Let the good times roll in agriculture a Victorian analyst predicted at the Local Land Services (LLS) beef and sheep meat market update in Walcha last week.
Simon Quilty is the managing director of MLX Pty Ltd, a company which specialises in risk management and brokering beef swaps primarily between Australia and North America. The Northern Tablelands LLS brought him up from Wangaratta Victoria to speak at a series of workshops in Walcha, Guyra and Inverell to share his predictions on the impending opportunities for cattle producers in Australia.
“If my predictions are correct then global demand could see beef prices in 2018 rise by up to 30 per cent,” Mr Quilty said.
An unprecedented expansion of the global middle class with a penchant for beef and seafood will see demand outpace supply as cattle numbers are currently down globally and it will take time for herd numbers to increase Mr Quilty says.
“I think we will see a drop in prices next year but then enter a super demand era for the next four to five years, possibly until 2030,” he said.
“I wrote the super demand cycle paper because over the 25 years of trading that I’ve done I kept looking at what is happening currently and I believe I’ve seen it happen five times in the last 25 years. This cycle though is particularly strong, and I believe this is only the first year.”
After the meeting, Walcha Landmark Boulton’s stock and station agent proprietor Bruce Rutherford said he thought what the numbers were indicating was quite extraordinary.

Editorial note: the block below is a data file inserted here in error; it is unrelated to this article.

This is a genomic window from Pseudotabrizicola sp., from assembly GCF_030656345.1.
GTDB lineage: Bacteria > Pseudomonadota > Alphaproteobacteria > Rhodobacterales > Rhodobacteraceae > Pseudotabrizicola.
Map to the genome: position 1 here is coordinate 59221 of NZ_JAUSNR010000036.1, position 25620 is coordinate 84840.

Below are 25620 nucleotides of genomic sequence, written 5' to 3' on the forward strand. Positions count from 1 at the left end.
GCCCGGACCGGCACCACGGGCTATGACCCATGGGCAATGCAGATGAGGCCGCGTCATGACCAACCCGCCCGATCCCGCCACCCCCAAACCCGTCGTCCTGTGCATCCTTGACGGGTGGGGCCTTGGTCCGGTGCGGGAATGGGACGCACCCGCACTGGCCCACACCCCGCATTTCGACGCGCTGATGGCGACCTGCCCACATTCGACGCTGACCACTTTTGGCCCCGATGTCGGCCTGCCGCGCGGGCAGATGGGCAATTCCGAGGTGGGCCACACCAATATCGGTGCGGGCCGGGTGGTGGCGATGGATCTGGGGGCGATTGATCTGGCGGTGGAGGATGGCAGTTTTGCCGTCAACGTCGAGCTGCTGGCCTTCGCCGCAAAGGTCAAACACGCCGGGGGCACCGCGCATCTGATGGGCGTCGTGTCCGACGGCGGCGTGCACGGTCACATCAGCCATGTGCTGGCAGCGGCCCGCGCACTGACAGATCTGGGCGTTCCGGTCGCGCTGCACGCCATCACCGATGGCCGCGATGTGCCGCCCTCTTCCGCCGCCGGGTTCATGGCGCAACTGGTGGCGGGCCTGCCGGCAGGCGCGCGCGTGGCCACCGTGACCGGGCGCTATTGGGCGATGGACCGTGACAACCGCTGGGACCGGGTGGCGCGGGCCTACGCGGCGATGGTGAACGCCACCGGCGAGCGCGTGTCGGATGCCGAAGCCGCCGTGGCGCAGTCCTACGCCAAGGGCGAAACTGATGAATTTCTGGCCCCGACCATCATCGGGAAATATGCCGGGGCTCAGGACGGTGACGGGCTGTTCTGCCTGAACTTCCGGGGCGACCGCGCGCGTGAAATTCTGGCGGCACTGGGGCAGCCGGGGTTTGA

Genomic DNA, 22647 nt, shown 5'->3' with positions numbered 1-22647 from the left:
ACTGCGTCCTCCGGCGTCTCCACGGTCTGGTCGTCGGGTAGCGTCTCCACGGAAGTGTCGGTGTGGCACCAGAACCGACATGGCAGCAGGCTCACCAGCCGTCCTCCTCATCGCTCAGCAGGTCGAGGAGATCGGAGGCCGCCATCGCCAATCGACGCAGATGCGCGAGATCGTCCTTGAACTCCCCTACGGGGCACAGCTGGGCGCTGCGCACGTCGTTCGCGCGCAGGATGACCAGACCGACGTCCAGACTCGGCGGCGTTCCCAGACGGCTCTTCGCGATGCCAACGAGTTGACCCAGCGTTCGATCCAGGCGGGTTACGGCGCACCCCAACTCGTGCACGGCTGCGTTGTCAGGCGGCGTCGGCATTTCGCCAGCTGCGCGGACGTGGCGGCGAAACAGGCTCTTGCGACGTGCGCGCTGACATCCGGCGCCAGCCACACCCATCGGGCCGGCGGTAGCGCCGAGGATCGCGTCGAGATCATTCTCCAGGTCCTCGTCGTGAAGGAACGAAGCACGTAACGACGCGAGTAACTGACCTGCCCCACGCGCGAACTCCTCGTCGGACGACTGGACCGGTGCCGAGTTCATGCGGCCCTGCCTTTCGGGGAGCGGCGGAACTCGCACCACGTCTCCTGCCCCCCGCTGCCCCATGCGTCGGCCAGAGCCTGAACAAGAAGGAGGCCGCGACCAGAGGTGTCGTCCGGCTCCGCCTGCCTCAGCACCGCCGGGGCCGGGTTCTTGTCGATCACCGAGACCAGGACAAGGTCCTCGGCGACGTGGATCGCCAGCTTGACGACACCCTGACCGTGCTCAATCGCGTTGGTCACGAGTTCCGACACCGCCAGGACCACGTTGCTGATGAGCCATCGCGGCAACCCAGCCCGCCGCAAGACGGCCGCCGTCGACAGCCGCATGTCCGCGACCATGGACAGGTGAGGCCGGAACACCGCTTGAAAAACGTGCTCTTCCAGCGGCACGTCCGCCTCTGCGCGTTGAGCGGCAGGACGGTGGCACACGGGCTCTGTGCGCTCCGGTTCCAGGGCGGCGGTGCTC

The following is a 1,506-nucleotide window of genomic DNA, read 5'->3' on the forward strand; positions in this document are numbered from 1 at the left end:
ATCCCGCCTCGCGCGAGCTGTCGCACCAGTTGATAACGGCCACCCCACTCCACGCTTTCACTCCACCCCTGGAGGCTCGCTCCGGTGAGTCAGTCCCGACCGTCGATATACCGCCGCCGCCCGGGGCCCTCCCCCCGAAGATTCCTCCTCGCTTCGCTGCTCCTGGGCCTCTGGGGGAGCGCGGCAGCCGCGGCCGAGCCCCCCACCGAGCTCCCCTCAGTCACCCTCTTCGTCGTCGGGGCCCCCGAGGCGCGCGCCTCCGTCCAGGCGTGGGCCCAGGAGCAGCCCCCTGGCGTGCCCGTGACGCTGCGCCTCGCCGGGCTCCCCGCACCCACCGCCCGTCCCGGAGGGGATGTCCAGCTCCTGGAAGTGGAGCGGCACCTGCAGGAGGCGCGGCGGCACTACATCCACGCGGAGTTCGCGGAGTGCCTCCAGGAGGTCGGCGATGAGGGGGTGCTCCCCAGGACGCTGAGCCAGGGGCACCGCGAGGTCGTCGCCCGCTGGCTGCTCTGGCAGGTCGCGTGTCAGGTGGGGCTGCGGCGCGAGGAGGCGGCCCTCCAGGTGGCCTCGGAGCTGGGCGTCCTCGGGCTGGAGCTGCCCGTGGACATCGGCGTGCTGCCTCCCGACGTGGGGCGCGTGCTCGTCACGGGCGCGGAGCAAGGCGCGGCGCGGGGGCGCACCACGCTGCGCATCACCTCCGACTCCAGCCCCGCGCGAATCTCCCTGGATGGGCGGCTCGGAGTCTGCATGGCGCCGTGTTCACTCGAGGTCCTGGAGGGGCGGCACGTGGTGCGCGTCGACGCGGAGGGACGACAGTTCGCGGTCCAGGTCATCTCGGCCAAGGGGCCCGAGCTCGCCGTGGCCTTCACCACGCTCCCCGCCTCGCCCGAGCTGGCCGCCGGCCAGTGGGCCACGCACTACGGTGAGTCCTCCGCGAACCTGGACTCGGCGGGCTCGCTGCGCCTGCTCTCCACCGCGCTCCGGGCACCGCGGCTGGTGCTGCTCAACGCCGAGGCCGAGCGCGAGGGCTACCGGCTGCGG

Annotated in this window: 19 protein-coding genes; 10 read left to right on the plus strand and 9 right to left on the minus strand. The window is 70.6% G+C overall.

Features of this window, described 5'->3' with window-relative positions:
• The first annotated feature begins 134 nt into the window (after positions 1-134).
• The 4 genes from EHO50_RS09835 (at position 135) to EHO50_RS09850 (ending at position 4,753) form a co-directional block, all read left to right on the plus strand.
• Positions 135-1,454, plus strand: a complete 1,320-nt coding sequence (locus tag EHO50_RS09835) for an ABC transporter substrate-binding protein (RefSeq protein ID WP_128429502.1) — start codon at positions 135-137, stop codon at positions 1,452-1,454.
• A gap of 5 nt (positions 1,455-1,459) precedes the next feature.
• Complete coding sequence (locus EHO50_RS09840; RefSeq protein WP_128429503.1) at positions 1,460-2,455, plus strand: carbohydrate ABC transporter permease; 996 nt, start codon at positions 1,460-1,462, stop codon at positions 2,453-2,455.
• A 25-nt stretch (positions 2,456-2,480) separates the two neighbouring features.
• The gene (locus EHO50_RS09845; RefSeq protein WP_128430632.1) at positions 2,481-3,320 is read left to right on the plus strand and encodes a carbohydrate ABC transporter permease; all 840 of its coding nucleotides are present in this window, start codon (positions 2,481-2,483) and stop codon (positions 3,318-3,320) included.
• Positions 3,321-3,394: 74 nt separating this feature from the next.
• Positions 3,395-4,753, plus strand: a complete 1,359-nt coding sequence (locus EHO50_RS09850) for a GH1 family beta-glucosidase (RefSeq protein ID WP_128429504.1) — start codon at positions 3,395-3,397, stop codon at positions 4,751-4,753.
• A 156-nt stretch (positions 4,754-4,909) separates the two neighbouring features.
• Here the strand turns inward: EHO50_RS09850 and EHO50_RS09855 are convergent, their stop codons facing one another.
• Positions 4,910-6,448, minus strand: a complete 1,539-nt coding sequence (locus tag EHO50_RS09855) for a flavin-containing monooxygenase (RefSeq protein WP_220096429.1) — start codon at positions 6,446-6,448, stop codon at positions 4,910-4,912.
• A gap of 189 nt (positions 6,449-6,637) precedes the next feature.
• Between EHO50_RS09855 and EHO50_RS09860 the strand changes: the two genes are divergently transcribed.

“In the forty years I’ve been in the stock and station business I’ve never seen the likes of what is going on at the moment,” he said.
“It would seem we are going to remain in an agricultural boom for the foreseeable future which is wonderful for rural and regional communities.”
Mr Quilty said dry winter conditions next year and a price correction would see a drop in Australian beef prices before they rose again.
A super demand cycle is when supply and price increase at the same time.Simon Quilty
“By mid 2019 the Eastern Young Cattle Indicator (EYCI) should be back at today’s levels above 600 Australian cents per kilogram or 325 Australian cents per live weight kilogram with a sustained supercycle,” Mr Quilty said.
“How you manage your stock next year is the critical part of it and these predictions are based on no drought for Australia. If we should see drought for the next two years these predictions get much harder as a rebound in prices will be unlikely. ”